Tuesday, March 08, 2005

Getting the hump

The Tories' issue of the day is road humps. They have put down an amendment to the Road Safety Bill calling for them all to be removed within two years, although in his media interviews Tim Yeo has been taking a softer line. The Guardian reports:

"Our policy is not to construct new speed humps," he told the BBC Radio 4's Today programme.

"As far as the removal of existing speed humps is concerned, we want to examine the arguments, the costs and so on, to see whether it is an effective way of using resources to improve safety.

For a laugh see the press release on the Conservative Party's own website:
Mr Yeo said: "We have taken a rational, evidence-based approach to the Road Safety Bill and have asked the Government to make available evidence on the effectiveness of road humps, and to have an open discussion.
In other words they have decided on their policy and then asked to see the evidence afterwards. That's a funny sort of "evidence-based approach".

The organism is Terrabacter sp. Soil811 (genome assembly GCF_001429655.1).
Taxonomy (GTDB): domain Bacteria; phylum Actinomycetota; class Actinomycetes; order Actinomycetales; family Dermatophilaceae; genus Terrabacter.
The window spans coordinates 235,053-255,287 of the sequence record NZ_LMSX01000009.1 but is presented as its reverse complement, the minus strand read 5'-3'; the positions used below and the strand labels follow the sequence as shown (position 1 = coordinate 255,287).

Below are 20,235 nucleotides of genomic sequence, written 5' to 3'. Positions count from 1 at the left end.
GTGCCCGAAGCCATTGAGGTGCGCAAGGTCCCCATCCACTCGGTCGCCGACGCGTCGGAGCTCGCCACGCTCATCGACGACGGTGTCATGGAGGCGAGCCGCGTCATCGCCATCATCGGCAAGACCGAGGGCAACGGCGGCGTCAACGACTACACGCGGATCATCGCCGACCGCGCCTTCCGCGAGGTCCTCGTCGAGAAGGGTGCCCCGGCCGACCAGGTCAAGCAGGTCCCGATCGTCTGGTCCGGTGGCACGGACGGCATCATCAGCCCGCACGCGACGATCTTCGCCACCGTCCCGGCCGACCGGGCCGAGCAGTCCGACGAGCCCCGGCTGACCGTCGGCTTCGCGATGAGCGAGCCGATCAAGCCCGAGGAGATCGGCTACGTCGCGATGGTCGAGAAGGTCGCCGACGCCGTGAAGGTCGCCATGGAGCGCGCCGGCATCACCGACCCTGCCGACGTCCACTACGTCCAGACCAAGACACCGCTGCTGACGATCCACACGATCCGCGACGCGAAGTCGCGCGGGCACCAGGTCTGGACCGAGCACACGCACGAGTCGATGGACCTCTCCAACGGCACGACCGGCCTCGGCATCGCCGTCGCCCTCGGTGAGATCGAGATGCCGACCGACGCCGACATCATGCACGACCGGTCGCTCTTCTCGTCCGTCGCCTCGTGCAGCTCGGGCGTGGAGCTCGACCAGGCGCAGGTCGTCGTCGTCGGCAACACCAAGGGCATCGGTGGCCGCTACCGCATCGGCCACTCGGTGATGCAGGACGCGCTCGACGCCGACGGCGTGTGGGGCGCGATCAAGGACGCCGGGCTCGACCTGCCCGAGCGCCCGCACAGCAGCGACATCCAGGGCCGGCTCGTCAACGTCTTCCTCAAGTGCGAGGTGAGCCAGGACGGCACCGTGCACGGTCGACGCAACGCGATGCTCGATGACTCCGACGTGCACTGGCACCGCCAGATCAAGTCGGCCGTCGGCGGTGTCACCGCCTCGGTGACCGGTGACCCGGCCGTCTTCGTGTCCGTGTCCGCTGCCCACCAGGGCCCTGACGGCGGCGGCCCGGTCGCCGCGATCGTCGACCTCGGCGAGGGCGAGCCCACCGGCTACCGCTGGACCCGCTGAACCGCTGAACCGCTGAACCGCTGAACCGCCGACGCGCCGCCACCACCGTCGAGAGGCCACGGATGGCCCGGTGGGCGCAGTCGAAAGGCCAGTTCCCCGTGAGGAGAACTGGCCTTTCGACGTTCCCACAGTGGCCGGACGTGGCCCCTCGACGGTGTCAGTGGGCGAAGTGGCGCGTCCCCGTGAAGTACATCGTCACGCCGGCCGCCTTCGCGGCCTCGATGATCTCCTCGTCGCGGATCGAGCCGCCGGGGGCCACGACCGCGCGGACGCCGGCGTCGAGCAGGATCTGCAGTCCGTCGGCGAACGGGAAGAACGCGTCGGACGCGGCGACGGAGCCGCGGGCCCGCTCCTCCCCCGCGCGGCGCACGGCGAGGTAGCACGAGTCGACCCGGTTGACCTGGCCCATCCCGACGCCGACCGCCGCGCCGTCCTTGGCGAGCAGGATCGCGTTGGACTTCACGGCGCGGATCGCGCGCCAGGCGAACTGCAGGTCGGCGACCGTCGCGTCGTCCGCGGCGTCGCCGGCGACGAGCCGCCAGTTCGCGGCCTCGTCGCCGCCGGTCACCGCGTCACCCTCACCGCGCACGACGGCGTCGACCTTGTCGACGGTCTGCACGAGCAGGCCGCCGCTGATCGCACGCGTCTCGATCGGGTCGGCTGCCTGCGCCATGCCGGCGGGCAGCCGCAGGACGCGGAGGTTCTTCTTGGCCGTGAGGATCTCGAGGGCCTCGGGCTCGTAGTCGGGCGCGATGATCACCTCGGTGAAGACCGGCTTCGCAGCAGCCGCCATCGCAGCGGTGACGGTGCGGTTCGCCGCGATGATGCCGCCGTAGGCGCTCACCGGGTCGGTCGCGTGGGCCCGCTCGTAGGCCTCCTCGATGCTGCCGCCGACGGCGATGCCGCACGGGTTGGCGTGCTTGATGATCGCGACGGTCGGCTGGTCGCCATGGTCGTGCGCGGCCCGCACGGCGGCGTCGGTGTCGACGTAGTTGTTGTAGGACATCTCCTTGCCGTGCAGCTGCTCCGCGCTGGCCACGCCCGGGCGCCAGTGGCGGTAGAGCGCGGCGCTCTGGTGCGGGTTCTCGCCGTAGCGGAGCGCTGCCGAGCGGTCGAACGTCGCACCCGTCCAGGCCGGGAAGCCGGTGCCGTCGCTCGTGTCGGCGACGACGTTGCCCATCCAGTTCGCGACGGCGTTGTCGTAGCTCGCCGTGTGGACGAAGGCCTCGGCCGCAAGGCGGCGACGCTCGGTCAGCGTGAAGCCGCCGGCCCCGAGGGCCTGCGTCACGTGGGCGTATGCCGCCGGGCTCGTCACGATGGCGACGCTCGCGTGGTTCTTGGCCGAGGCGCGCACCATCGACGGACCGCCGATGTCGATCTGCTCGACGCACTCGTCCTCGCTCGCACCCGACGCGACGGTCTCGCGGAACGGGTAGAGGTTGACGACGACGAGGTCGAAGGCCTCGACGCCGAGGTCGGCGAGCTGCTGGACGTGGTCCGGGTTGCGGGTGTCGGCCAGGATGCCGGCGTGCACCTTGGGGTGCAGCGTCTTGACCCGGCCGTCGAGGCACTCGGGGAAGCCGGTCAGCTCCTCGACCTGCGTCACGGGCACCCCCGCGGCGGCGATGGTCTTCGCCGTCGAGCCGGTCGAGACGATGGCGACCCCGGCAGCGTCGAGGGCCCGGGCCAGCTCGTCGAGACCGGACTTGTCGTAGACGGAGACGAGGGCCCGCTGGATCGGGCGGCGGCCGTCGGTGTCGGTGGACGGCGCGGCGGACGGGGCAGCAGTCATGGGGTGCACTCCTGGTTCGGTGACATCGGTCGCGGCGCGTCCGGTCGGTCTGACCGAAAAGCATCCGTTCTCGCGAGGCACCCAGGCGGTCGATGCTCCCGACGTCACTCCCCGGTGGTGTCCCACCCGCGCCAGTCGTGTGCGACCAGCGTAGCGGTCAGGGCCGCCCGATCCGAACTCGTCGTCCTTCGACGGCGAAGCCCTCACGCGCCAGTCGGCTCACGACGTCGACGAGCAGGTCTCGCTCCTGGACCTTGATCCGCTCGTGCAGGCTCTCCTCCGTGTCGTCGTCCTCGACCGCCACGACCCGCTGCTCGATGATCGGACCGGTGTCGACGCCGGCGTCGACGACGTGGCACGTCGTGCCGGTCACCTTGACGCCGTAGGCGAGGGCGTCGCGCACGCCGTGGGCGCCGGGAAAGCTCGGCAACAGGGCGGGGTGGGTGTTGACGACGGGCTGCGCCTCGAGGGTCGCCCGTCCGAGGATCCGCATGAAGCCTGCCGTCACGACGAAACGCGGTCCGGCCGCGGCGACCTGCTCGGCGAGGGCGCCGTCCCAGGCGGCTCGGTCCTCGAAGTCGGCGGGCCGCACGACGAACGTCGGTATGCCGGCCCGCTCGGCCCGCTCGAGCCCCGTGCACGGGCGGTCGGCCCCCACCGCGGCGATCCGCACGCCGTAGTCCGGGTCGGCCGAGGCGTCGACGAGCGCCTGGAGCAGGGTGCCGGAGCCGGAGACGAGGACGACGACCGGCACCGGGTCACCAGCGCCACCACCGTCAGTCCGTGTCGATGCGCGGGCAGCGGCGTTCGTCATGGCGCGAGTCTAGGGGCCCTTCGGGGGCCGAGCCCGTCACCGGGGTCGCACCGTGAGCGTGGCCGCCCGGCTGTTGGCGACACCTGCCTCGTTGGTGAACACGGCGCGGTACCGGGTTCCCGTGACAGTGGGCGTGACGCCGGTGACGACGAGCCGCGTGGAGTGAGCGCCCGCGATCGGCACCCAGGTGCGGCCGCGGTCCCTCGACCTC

No doubt the Tories think they are on to a winner, but I hope the other parties will stand firm.

When the Market Harborough bypass was opened we had all sorts of traffic calming installed in the town. There was a big fuss in the local paper and a vocal campaign was set up to have the humps removed. Their mascot was a camel called Humphrey - because they wanted a hump-free Harborough. Geddit?!!?

Yet when I went canvassing in the local elections the only people who mentioned traffic calming as an issue wanted it installed in their road too. I suspect there are fewer votes in this Jeremy Clarkson politics than the Tories expect.

The way urban streets are monopolised by the motor car is one of the chief causes of the impoverishment of social life in our towns and cities. It is time we fought back.

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